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Global Talent Visa vs Tier 1 Exceptional Talent Visa: Promising or Pointless?

Global Talent Visa vs Tier 1 Exceptional Talent Visa: Promising or Pointless?

With the launch of the new Global Talent Visa imminent, many have expressed doubts surrounding its ability to attract the world’s leading experts and researchers to the UK.

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The UK Government is set to launch the new Global Talent Visa in February 2020, yet will it succeed in attracting the ‘best and brightest’ from across the globe? Holly Barrow explains.

On Monday 27th January, the UK government announced its plan to launch the new Global Talent Visa on 20th February 2020 in a bid to attract scientists, researchers and mathematicians to the UK post-Brexit. However, the announcement has roused confusion and doubt as to how exactly it differs from the pre-existing Tier 1 Exceptional Talent Visa.

What is the Tier 1 Exceptional Talent Visa?

In its current form, the Tier 1 Exceptional Talent Visa is an immigration route open to leaders and experts in specific sectors, including: science, humanities, medicine, engineering, digital technology, fashion, architecture, film and television, and the arts.

The benefits of this scheme – when compared with the Tier 2 visa route – is that those who accepted are able to work for almost any employer, there is no minimum salary requirement, no need to meet a certain level of English language, and the individual can run their own business or may be self-employed.

While this may sound like an appealing and advanced route, it is restrictive in many ways. Only few actually qualify to begin with – the majority of skilled workers apply through the Tier 2 route, those who are eligible must first be endorsed by a recognised and designated body, and there is an annual limit as to the number of people that can be accepted.

How will the new Global Talent Visa differ from the Tier 1 Exceptional Talent Visa?

Opposition parties have dubbed this new visa route a ‘gimmick’ and have argued that, once again, only few will be eligible to apply, meaning it will have little bearing on the industries it claims to benefit. However, others have welcomed the Global Talent Visa as a renamed and expanded version of the Tier 1 Exceptional Visa, insisting that it will attract the ‘best and brightest’ minds to the UK.

A key difference is that the route will allow for an unlimited number of people to apply. It will also be open to those who are personally named on a grant/who have a defined position on a grant, where this grant is from an endorsed funder. This means it will no longer only be open to professors and those with fellowships.

What are the criticisms of the new Global Talent Visa?

However, with these new benefits remain some unchanged setbacks. One of which being the extortionate cost of immigration fees – in comparison to many other countries who wish to attract world-leading researchers and experts, the UK is substantially more expensive.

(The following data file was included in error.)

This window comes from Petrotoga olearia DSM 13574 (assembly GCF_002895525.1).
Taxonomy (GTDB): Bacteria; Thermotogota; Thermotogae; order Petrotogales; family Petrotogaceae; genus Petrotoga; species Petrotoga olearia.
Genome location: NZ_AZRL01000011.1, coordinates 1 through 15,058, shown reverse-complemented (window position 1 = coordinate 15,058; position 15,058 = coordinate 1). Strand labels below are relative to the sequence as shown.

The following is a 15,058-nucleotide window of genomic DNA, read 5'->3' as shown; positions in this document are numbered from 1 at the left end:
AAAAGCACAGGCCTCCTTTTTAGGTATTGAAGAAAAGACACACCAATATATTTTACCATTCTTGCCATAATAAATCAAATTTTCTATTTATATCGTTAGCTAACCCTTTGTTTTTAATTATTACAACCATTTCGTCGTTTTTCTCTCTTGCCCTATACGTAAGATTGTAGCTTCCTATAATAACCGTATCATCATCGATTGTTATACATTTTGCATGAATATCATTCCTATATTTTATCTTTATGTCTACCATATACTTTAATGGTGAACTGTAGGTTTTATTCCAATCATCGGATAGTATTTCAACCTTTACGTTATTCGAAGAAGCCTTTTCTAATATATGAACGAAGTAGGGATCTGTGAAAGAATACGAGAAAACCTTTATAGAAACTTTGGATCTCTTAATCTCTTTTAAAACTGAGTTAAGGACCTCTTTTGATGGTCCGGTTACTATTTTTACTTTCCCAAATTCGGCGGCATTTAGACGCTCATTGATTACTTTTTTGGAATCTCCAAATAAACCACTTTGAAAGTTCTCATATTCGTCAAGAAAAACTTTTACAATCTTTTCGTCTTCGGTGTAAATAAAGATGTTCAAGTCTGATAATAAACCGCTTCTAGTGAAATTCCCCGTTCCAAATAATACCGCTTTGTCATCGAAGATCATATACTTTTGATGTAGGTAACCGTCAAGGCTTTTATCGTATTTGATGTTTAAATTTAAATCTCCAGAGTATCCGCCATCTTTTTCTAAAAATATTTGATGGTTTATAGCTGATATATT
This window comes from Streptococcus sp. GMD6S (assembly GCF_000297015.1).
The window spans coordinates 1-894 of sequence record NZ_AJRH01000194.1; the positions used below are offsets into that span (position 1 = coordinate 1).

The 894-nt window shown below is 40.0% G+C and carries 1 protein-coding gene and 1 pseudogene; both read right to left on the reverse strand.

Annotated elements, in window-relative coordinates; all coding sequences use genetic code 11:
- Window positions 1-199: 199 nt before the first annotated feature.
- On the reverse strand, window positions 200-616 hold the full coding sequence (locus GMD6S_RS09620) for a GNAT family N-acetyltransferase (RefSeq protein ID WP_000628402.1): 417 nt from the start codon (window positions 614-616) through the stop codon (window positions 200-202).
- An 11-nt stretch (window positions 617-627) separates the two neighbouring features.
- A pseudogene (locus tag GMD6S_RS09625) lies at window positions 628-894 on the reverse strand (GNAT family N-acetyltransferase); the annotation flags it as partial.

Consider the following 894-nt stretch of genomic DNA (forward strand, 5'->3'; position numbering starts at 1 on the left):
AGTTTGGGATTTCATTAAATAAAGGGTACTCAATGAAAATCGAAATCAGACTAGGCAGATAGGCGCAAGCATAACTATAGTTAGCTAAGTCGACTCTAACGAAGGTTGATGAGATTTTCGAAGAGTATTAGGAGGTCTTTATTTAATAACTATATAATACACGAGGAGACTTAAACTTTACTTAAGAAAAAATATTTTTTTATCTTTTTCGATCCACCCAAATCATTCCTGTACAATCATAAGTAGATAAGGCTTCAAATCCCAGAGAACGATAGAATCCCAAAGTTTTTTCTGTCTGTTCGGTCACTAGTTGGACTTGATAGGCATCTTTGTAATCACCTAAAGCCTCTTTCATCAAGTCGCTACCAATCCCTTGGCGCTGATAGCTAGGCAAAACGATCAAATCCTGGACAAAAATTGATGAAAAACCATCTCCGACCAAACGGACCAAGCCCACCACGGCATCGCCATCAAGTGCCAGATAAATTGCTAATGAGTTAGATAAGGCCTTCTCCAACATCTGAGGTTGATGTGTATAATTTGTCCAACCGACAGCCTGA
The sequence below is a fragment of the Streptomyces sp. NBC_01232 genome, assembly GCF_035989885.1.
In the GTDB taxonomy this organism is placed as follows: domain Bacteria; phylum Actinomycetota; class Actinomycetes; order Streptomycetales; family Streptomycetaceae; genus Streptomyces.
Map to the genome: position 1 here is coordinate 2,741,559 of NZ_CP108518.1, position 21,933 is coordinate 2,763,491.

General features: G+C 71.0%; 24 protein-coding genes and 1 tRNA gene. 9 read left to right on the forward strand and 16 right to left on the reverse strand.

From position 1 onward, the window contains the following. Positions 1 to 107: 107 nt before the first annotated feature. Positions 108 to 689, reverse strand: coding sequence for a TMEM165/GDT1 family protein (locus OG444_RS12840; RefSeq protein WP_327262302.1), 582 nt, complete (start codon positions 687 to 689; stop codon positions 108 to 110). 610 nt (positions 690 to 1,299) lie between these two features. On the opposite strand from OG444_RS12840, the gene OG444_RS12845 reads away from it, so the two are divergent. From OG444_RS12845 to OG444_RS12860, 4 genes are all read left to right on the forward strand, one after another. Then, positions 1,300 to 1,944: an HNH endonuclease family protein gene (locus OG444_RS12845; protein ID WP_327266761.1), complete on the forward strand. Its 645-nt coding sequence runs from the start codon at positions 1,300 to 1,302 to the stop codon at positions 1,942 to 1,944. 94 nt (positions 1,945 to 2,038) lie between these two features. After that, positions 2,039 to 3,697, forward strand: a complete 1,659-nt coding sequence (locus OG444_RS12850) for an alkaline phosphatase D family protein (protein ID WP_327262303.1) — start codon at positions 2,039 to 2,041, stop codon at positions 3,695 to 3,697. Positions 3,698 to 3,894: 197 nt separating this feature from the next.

What’s more, many have pointed to the fact that the cap of 2,000 people per year outlined within the Tier 1 Exceptional Talent Visa route has never been reached, thus removing this cap within the new route seems a needless move by the government.

Opposition parties have dubbed this new visa route a ‘gimmick’ and have argued that, once again, only few will be eligible to apply

Liberal Democrat spokeswoman, Christine Jardine, expressed her cynicism: “Boris Johnson is showing that he fundamentally doesn’t understand what makes our science sector so successful. Changing the name of a visa and removing a cap that’s never been hit is not a serious plan.”

Perhaps the most pertinent concern, however, is that the UK’s hostility to immigrants will likely deter the ‘best and brightest’ talent from attempting to apply in the first place. How can we propose to woo the best overseas researchers when we continue to demonise and punish those who already reside here?

If the UK truly wishes to be viewed as ‘open to the most talented minds in the world’ and aims ‘to turn their ideas into reality’, as the prime minister claims, we must put an end to our ill treatment of all immigrants – both ‘low-skilled’ and otherwise.

Just recently, Dr Asiya Islam, an Indian sociologist at the University of Cambridge, was forced to abandon her appeal for permanent residency in the UK – despite having lived here for ten years and being awarded a three-year junior research fellowship at the university last year. The Home Office refused her application for permanent residency, claiming this was due to the amount of time she had spent overseas.

If the UK truly wishes to be viewed as ‘open to the most talented minds in the world’ and aims ‘to turn their ideas into reality’, as the prime minister claims, we must put an end to our ill treatment of all immigrants – both ‘low-skilled’ and otherwise.

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